How grim?  Take the most modest number from this study —519 women screened for each life saved.  That’s on the order of 13 women from the 6,700 screened with Komen Foundation money who get to live.****

Or:  that’s 13 women who will die for lack of those funds.

As I wrote about cervical cancer screening in Indiana:  we won’t know who those women are.  We will never know their names; who loved them; how many kids they will leave behind.  But if the total funds for screening in the system drop with the withdrawal of Komen Foundation support, they’ll be dead all the same.

Caveats, before I drop this “just the facts, Ma’am” tone:  this is a blunt, back of the envelope bit of arithmetic.  There are all kinds of factors that a real epidemiologist would consider before making any such bold claim.  Some of the obvious ones push the conclusion to a higher likely total of preventable deaths:  these women are being referred for screening, which suggests that someone had an inkling that they might be at risk.  Planned Parenthood sees a clientele that is likely to lack more health care services than the general population.  And there are the general points the original researchers made to suggest that the total of lives saved through screening would be greater than their baseline number.  There are probably factors that weigh in the other direction as well — one could imagine, for example, that the preliminary examinations turned up more aggressive cancers, which may have outcomes that mammographic detection does not much alter.  You get the point.  The reality of public health, medicine, and the basic biology of cancer is such that precise predictions are always wrong.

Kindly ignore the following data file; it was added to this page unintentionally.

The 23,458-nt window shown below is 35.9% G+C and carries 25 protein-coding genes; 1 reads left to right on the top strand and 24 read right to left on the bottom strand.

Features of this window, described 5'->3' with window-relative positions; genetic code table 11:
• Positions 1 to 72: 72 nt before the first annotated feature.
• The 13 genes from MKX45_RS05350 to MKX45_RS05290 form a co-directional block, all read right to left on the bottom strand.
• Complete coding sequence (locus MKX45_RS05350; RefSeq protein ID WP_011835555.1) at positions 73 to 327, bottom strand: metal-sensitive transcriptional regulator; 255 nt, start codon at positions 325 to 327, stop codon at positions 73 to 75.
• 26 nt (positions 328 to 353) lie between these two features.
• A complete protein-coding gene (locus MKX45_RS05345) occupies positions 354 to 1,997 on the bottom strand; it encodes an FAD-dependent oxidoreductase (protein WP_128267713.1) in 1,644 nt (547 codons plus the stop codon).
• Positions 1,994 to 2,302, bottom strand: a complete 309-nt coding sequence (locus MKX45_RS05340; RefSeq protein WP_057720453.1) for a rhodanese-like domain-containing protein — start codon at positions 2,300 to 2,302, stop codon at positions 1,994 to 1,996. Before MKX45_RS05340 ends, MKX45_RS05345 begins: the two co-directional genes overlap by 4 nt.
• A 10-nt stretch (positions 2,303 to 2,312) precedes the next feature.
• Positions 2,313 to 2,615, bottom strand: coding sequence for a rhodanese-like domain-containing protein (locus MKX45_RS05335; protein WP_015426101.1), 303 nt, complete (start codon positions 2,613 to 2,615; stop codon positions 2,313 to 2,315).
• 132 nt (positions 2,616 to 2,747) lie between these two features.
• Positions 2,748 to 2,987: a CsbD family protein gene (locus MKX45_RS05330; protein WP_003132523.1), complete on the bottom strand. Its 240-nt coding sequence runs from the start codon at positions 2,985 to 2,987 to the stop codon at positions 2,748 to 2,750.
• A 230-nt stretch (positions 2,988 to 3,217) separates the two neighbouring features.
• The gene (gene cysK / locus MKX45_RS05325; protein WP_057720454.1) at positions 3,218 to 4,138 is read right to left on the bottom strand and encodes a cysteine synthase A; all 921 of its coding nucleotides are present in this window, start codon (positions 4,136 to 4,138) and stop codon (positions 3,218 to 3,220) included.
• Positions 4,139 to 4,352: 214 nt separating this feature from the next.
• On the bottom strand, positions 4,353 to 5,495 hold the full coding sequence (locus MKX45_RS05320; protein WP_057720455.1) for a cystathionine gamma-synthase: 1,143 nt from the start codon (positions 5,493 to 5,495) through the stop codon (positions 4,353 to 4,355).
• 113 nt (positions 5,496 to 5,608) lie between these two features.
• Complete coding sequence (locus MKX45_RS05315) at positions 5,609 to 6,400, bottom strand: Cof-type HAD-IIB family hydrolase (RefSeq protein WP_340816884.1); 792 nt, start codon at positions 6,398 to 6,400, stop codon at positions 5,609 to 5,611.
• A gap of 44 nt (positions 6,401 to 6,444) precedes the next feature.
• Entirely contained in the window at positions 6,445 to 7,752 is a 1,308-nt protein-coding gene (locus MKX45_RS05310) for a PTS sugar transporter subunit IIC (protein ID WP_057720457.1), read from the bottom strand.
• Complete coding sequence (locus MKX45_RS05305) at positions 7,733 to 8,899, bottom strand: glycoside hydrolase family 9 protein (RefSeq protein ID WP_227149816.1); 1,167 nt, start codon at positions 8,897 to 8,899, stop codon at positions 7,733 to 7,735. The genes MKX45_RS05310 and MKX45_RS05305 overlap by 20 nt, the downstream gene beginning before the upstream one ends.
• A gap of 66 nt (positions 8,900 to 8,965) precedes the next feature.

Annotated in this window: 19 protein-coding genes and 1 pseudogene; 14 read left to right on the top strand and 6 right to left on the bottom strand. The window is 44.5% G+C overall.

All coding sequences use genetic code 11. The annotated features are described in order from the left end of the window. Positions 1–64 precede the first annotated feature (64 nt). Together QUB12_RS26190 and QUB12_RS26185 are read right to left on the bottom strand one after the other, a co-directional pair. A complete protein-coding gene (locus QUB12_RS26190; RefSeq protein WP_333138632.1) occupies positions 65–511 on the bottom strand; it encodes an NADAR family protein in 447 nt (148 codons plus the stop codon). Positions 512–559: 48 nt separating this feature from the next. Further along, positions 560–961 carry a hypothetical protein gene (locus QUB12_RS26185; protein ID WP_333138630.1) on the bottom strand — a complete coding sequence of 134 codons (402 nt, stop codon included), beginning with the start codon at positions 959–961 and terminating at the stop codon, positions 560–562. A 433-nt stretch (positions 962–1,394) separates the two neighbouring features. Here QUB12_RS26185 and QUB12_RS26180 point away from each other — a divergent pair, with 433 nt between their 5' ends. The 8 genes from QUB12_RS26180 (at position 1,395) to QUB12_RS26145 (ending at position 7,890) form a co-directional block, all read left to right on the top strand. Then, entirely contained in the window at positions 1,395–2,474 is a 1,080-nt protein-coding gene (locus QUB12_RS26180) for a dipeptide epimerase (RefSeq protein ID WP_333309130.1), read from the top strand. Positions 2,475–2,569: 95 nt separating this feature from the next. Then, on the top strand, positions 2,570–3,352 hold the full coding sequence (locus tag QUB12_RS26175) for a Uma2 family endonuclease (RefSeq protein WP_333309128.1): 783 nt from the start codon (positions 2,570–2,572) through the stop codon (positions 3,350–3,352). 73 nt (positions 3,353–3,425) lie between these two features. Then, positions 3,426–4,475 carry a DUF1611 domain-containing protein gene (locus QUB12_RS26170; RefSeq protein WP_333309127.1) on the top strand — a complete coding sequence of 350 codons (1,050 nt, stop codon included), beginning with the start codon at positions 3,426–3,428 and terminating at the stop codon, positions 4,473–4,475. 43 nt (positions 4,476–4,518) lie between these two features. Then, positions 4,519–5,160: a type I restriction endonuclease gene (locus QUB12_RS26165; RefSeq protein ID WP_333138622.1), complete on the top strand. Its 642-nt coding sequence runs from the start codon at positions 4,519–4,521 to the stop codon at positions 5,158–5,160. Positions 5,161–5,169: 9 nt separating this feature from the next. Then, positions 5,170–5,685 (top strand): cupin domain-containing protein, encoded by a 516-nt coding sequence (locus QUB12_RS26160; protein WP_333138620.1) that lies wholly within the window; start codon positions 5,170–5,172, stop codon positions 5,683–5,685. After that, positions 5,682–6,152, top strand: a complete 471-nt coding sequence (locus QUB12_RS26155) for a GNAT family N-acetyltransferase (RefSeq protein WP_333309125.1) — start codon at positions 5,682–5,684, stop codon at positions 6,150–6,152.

That said, the broader claim still stands:  there is a significant and growing body of evidence that regular mammographic breast cancer screening saves lives.  The converse follows:  withholding that screening means real people will suffer.

And here I’ll drop the pretense of dispassion.  The Komen Foundation’s decision links directly to illness, to death and loss and dreadful sorrow left behind.

Those losses can’t be called manslaughter either, not as I see it.  Preventable deaths that flow from lack of access to the standard of care are wholly predictable, even if the individual victims are not identifiable.  Those blocking access through want of funds know — or should — what will happen.  There’s nothing accidental about these outcomes.w

Which means that this isn’t just another salvo in the culture war.  This is nothing to be clever about in 850 word columns on the back pages of the Grey Lady.  This is not a bit of clever gamesmanship to rev up a base for whom just the name Planned Parenthood conjures up all their horrors of female agency.

This is real life, and real lives lost…and, once again, this is why this election matters so much.

*Yup.  Still working the refs for that Moore Award.

**Just to be clear:  for what follows, I’m assuming that these services are withdrawn, that the withholding of resources from the Komen Foundation doesn’t get made up somewhere else.

*** The spread is down to the details of data collection and analysis in the Swedish study.

****The weasel is about the difference in the five year span of screening Komen funds are said to cover, and the seven year screening sequence identified in the Swedish study.  I lack both the data and the skill to do more than waffle a bit here.

Image:  Artemisia Gentileschi, Jael and Sisera, 1620

Another Sign That The Apocalypse Is Upon Us…

January 5, 2012

….this, presented without further comment, via TPM:

Former New Life Church pastor and self-described “bisexual” Ted Haggard swapped wives with actor and self-described “church” Gary Busey for the ABC reality show Celebrity Wife Swap.